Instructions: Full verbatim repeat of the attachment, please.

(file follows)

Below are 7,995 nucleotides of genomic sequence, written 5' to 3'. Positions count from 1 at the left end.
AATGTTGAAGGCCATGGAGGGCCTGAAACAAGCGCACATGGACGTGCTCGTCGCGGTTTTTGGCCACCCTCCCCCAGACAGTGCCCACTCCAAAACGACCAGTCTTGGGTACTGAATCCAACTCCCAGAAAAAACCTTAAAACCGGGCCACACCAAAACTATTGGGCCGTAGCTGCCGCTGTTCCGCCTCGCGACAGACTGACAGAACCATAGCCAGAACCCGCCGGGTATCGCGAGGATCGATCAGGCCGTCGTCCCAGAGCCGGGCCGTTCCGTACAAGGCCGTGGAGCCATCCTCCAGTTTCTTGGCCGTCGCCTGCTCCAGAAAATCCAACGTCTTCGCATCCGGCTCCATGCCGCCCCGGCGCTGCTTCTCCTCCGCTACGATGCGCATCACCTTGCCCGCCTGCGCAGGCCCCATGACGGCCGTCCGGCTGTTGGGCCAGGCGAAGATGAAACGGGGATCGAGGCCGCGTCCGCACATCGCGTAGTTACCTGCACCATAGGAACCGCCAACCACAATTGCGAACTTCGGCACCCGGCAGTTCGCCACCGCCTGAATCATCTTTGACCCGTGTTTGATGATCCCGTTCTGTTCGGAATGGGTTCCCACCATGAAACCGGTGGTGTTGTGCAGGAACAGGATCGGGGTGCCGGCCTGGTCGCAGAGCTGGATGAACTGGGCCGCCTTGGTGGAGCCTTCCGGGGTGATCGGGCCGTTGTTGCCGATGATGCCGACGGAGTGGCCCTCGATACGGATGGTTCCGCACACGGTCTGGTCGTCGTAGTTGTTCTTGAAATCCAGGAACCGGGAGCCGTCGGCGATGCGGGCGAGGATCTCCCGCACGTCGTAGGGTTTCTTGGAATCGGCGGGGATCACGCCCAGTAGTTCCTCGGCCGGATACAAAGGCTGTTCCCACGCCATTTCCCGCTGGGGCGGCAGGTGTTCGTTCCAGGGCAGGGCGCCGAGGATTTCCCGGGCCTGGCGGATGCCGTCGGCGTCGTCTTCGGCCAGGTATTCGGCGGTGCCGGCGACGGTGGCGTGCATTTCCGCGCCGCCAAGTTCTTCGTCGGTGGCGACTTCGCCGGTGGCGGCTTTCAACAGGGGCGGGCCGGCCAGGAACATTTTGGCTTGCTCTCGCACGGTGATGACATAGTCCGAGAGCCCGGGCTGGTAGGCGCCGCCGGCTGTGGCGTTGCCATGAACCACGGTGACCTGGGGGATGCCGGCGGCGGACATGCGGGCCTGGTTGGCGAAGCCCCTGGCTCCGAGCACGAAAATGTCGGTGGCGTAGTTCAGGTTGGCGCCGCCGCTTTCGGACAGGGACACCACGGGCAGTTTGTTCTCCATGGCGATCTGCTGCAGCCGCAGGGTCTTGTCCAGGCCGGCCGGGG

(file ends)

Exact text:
Below are 7,995 nucleotides of genomic sequence, written 5' to 3'. Positions count from 1 at the left end.
AATGTTGAAGGCCATGGAGGGCCTGAAACAAGCGCACATGGACGTGCTCGTCGCGGTTTTTGGCCACCCTCCCCCAGACAGTGCCCACTCCAAAACGACCAGTCTTGGGTACTGAATCCAACTCCCAGAAAAAACCTTAAAACCGGGCCACACCAAAACTATTGGGCCGTAGCTGCCGCTGTTCCGCCTCGCGACAGACTGACAGAACCATAGCCAGAACCCGCCGGGTATCGCGAGGATCGATCAGGCCGTCGTCCCAGAGCCGGGCCGTTCCGTACAAGGCCGTGGAGCCATCCTCCAGTTTCTTGGCCGTCGCCTGCTCCAGAAAATCCAACGTCTTCGCATCCGGCTCCATGCCGCCCCGGCGCTGCTTCTCCTCCGCTACGATGCGCATCACCTTGCCCGCCTGCGCAGGCCCCATGACGGCCGTCCGGCTGTTGGGCCAGGCGAAGATGAAACGGGGATCGAGGCCGCGTCCGCACATCGCGTAGTTACCTGCACCATAGGAACCGCCAACCACAATTGCGAACTTCGGCACCCGGCAGTTCGCCACCGCCTGAATCATCTTTGACCCGTGTTTGATGATCCCGTTCTGTTCGGAATGGGTTCCCACCATGAAACCGGTGGTGTTGTGCAGGAACAGGATCGGGGTGCCGGCCTGGTCGCAGAGCTGGATGAACTGGGCCGCCTTGGTGGAGCCTTCCGGGGTGATCGGGCCGTTGTTGCCGATGATGCCGACGGAGTGGCCCTCGATACGGATGGTTCCGCACACGGTCTGGTCGTCGTAGTTGTTCTTGAAATCCAGGAACCGGGAGCCGTCGGCGATGCGGGCGAGGATCTCCCGCACGTCGTAGGGTTTCTTGGAATCGGCGGGGATCACGCCCAGTAGTTCCTCGGCCGGATACAAAGGCTGTTCCCACGCCATTTCCCGCTGGGGCGGCAGGTGTTCGTTCCAGGGCAGGGCGCCGAGGATTTCCCGGGCCTGGCGGATGCCGTCGGCGTCGTCTTCGGCCAGGTATTCGGCGGTGCCGGCGACGGTGGCGTGCATTTCCGCGCCGCCAAGTTCTTCGTCGGTGGCGACTTCGCCGGTGGCGGCTTTCAACAGGGGCGGGCCGGCCAGGAACATTTTGGCTTGCTCTCGCACGGTGATGACATAGTCCGAGAGCCCGGGCTGGTAGGCGCCGCCGGCTGTGGCGTTGCCATGAACCACGGTGACCTGGGGGATGCCGGCGGCGGACATGCGGGCCTGGTTGGCGAAGCCCCTGGCTCCGAGCACGAAAATGTCGGTGGCGTAGTTCAGGTTGGCGCCGCCGCTTTCGGACAGGGACACCACGGGCAGTTTGTTCTCCATGGCGATCTGCTGCAGCCGCAGGGTCTTGTCCAGGCCGGCCGGGG